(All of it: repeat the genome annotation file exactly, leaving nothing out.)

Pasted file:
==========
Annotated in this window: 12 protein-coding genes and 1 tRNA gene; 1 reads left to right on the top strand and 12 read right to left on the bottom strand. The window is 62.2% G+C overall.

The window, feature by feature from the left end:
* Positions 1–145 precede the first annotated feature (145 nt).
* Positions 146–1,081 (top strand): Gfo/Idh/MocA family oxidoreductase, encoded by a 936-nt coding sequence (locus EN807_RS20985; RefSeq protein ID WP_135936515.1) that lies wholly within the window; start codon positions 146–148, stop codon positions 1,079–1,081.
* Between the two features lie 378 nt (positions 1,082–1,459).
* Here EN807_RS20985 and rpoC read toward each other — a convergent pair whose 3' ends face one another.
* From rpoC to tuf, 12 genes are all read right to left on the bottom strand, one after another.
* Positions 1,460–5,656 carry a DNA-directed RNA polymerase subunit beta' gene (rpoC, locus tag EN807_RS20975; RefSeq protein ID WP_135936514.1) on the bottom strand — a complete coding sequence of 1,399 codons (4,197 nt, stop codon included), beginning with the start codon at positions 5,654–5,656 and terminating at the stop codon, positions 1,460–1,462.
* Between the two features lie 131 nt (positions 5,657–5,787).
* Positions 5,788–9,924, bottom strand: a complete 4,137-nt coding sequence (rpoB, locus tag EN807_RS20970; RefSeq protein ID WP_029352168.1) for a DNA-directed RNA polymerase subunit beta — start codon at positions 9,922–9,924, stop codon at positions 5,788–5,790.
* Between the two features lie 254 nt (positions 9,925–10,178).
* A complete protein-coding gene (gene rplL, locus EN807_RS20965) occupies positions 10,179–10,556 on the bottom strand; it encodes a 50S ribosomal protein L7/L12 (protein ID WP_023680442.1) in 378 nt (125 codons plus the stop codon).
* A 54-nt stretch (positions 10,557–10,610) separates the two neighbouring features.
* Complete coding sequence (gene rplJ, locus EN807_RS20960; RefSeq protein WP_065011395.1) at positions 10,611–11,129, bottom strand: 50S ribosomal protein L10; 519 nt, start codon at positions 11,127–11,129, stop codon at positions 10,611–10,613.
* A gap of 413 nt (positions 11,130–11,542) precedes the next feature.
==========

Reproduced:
Annotated in this window: 12 protein-coding genes and 1 tRNA gene; 1 reads left to right on the top strand and 12 read right to left on the bottom strand. The window is 62.2% G+C overall.

The window, feature by feature from the left end:
* Positions 1–145 precede the first annotated feature (145 nt).
* Positions 146–1,081 (top strand): Gfo/Idh/MocA family oxidoreductase, encoded by a 936-nt coding sequence (locus EN807_RS20985; RefSeq protein ID WP_135936515.1) that lies wholly within the window; start codon positions 146–148, stop codon positions 1,079–1,081.
* Between the two features lie 378 nt (positions 1,082–1,459).
* Here EN807_RS20985 and rpoC read toward each other — a convergent pair whose 3' ends face one another.
* From rpoC to tuf, 12 genes are all read right to left on the bottom strand, one after another.
* Positions 1,460–5,656 carry a DNA-directed RNA polymerase subunit beta' gene (rpoC, locus tag EN807_RS20975; RefSeq protein ID WP_135936514.1) on the bottom strand — a complete coding sequence of 1,399 codons (4,197 nt, stop codon included), beginning with the start codon at positions 5,654–5,656 and terminating at the stop codon, positions 1,460–1,462.
* Between the two features lie 131 nt (positions 5,657–5,787).
* Positions 5,788–9,924, bottom strand: a complete 4,137-nt coding sequence (rpoB, locus tag EN807_RS20970; RefSeq protein ID WP_029352168.1) for a DNA-directed RNA polymerase subunit beta — start codon at positions 9,922–9,924, stop codon at positions 5,788–5,790.
* Between the two features lie 254 nt (positions 9,925–10,178).
* A complete protein-coding gene (gene rplL, locus EN807_RS20965) occupies positions 10,179–10,556 on the bottom strand; it encodes a 50S ribosomal protein L7/L12 (protein ID WP_023680442.1) in 378 nt (125 codons plus the stop codon).
* A 54-nt stretch (positions 10,557–10,610) separates the two neighbouring features.
* Complete coding sequence (gene rplJ, locus EN807_RS20960; RefSeq protein WP_065011395.1) at positions 10,611–11,129, bottom strand: 50S ribosomal protein L10; 519 nt, start codon at positions 11,127–11,129, stop codon at positions 10,611–10,613.
* A gap of 413 nt (positions 11,130–11,542) precedes the next feature.